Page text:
ChiroACCESS Clinical Review



High Ankle Sprain: Diagnosis

This information is provided to you for use in conjunction with your clinical judgment and the specific needs of the patient.

Lead Author(s): 

Dwain M. Daniel, D.C.

  

How this evidence was rated:

Strength of Recommendation Taxonomy (SORT)



Published on

May 10, 2008

Text Size:     
The paucity of material on high ankle sprains (HAS) is reflected in the lack significant data relating to diagnostic testing. Only a handful of clinical tests were located that are used in HAS and none of the studies provide sensitivity or specificity information. The primary concern to the physician is to rule out fracture, which is relatively common and frank diastasis of the syndesmosis.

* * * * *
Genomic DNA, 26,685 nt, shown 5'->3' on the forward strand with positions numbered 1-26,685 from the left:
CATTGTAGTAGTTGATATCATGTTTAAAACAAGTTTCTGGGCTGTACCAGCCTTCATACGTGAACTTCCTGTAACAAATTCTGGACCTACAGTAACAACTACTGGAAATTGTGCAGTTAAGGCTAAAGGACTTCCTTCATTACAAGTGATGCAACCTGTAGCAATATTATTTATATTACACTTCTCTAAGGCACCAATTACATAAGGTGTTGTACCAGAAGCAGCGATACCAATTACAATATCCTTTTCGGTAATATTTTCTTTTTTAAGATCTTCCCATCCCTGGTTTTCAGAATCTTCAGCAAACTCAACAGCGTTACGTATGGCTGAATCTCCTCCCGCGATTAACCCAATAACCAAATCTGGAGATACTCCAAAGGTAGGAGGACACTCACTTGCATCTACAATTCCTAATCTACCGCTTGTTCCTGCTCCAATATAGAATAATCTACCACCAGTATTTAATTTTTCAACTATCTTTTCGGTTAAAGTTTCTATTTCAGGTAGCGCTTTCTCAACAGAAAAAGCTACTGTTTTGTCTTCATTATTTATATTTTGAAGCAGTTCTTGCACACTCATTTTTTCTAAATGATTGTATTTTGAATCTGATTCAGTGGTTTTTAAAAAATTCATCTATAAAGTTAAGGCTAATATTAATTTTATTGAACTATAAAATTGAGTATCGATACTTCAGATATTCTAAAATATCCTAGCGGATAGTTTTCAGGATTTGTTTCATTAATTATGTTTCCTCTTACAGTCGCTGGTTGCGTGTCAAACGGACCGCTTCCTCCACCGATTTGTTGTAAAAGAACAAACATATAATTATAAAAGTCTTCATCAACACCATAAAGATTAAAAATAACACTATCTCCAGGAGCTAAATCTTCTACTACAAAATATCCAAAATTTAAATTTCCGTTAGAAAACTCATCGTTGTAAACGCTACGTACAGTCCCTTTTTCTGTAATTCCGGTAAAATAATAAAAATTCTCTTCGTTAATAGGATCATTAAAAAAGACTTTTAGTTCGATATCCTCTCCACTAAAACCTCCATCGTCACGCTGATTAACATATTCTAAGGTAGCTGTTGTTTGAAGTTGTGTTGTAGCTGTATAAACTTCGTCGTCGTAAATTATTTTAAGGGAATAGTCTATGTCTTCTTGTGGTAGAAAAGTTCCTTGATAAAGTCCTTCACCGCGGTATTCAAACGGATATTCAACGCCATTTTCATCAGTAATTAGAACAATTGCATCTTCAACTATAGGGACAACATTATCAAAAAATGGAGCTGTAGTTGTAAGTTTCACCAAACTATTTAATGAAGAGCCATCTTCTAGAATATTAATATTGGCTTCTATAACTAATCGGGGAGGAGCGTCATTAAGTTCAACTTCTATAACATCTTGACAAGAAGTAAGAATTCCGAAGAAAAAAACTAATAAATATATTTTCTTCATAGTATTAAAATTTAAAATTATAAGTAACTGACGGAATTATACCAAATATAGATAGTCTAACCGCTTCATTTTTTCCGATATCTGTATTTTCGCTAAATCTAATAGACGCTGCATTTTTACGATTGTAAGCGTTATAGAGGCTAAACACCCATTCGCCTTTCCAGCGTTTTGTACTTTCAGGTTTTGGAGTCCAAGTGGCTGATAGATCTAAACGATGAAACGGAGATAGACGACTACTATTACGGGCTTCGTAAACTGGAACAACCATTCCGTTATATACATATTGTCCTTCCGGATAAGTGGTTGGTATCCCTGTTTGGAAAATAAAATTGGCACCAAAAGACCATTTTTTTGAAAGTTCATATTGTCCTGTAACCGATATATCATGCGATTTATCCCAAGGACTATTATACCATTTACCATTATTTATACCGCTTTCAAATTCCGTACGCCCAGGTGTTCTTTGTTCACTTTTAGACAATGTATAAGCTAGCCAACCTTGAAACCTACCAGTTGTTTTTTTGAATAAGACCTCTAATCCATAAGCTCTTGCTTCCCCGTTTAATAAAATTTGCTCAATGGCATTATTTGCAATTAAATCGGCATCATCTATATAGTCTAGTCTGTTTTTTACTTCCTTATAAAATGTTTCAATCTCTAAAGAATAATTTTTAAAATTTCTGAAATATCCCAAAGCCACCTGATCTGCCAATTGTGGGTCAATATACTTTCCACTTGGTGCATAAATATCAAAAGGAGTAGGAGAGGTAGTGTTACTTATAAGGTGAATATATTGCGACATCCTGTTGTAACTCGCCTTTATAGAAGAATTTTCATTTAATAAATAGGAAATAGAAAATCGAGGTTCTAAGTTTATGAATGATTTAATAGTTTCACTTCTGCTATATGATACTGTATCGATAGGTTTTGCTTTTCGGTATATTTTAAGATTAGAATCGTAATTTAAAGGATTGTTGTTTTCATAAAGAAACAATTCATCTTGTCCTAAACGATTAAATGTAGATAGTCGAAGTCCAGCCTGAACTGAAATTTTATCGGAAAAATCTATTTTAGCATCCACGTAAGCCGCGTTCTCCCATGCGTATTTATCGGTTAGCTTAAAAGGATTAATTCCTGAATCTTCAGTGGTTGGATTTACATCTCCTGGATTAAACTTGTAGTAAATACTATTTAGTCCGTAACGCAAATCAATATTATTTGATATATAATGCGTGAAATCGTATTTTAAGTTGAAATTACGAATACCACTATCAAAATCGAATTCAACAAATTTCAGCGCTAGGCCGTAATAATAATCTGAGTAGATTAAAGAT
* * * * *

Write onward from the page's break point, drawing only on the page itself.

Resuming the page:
Diagnosis can be a difficult task. Although the HAS is a more serious injury than a lateral ankle sprain, there is usually a rapid resolution of swelling and ecchymosis in HAS and the patient is able to walk pain-free within days and sometimes immediately which can lead to underestimating the injury. One distinguishing feature, especially in athletes, is pain with cutting, twisting, turning, jumping or pushing off (1).

For the purpose of this monograph only sprains without frank diastasis will be discussed.

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